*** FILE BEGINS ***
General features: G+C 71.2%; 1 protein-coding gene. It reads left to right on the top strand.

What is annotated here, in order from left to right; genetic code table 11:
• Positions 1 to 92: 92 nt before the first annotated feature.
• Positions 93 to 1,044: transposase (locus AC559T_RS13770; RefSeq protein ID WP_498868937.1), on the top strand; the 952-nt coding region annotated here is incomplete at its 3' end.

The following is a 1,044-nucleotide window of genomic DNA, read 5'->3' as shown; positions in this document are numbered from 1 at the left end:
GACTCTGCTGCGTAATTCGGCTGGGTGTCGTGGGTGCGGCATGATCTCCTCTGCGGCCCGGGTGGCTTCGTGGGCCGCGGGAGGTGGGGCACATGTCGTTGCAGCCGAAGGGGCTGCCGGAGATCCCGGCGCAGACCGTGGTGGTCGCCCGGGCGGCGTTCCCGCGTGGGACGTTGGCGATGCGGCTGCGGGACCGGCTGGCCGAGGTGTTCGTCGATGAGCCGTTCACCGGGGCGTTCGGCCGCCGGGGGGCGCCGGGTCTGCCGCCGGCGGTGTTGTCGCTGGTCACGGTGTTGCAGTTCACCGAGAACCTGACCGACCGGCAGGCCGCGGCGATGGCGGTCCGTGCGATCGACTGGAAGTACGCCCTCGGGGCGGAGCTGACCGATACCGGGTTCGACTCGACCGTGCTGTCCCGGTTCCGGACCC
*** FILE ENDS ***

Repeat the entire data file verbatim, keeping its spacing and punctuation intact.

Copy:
General features: G+C 71.2%; 1 protein-coding gene. It reads left to right on the top strand.

What is annotated here, in order from left to right; genetic code table 11:
• Positions 1 to 92: 92 nt before the first annotated feature.
• Positions 93 to 1,044: transposase (locus AC559T_RS13770; RefSeq protein ID WP_498868937.1), on the top strand; the 952-nt coding region annotated here is incomplete at its 3' end.

The following is a 1,044-nucleotide window of genomic DNA, read 5'->3' as shown; positions in this document are numbered from 1 at the left end:
GACTCTGCTGCGTAATTCGGCTGGGTGTCGTGGGTGCGGCATGATCTCCTCTGCGGCCCGGGTGGCTTCGTGGGCCGCGGGAGGTGGGGCACATGTCGTTGCAGCCGAAGGGGCTGCCGGAGATCCCGGCGCAGACCGTGGTGGTCGCCCGGGCGGCGTTCCCGCGTGGGACGTTGGCGATGCGGCTGCGGGACCGGCTGGCCGAGGTGTTCGTCGATGAGCCGTTCACCGGGGCGTTCGGCCGCCGGGGGGCGCCGGGTCTGCCGCCGGCGGTGTTGTCGCTGGTCACGGTGTTGCAGTTCACCGAGAACCTGACCGACCGGCAGGCCGCGGCGATGGCGGTCCGTGCGATCGACTGGAAGTACGCCCTCGGGGCGGAGCTGACCGATACCGGGTTCGACTCGACCGTGCTGTCCCGGTTCCGGACCC